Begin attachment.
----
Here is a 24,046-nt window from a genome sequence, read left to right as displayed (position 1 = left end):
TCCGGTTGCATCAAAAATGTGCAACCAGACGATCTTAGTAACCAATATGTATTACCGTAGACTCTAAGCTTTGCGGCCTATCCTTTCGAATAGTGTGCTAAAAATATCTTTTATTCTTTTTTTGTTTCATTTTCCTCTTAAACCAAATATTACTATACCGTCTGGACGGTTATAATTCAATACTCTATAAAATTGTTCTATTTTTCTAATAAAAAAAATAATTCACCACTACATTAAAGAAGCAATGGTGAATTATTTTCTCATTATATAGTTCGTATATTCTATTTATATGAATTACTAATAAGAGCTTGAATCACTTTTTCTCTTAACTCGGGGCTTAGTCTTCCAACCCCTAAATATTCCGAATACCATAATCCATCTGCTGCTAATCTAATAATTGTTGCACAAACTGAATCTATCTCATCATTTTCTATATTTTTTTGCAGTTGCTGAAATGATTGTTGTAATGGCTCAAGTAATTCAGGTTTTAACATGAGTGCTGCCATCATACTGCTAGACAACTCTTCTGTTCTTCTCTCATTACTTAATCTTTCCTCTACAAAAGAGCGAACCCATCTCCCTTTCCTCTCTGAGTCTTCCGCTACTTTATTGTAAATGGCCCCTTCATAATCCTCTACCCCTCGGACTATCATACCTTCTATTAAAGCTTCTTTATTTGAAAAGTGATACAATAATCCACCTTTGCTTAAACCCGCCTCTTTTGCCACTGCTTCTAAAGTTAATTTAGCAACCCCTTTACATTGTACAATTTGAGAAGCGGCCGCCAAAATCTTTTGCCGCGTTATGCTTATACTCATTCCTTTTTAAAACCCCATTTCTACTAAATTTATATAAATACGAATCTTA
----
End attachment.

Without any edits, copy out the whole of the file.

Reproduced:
Here is a 24,046-nt window from a genome sequence, read left to right as displayed (position 1 = left end):
TCCGGTTGCATCAAAAATGTGCAACCAGACGATCTTAGTAACCAATATGTATTACCGTAGACTCTAAGCTTTGCGGCCTATCCTTTCGAATAGTGTGCTAAAAATATCTTTTATTCTTTTTTTGTTTCATTTTCCTCTTAAACCAAATATTACTATACCGTCTGGACGGTTATAATTCAATACTCTATAAAATTGTTCTATTTTTCTAATAAAAAAAATAATTCACCACTACATTAAAGAAGCAATGGTGAATTATTTTCTCATTATATAGTTCGTATATTCTATTTATATGAATTACTAATAAGAGCTTGAATCACTTTTTCTCTTAACTCGGGGCTTAGTCTTCCAACCCCTAAATATTCCGAATACCATAATCCATCTGCTGCTAATCTAATAATTGTTGCACAAACTGAATCTATCTCATCATTTTCTATATTTTTTTGCAGTTGCTGAAATGATTGTTGTAATGGCTCAAGTAATTCAGGTTTTAACATGAGTGCTGCCATCATACTGCTAGACAACTCTTCTGTTCTTCTCTCATTACTTAATCTTTCCTCTACAAAAGAGCGAACCCATCTCCCTTTCCTCTCTGAGTCTTCCGCTACTTTATTGTAAATGGCCCCTTCATAATCCTCTACCCCTCGGACTATCATACCTTCTATTAAAGCTTCTTTATTTGAAAAGTGATACAATAATCCACCTTTGCTTAAACCCGCCTCTTTTGCCACTGCTTCTAAAGTTAATTTAGCAACCCCTTTACATTGTACAATTTGAGAAGCGGCCGCCAAAATCTTTTGCCGCGTTATGCTTATACTCATTCCTTTTTAAAACCCCATTTCTACTAAATTTATATAAATACGAATCTTA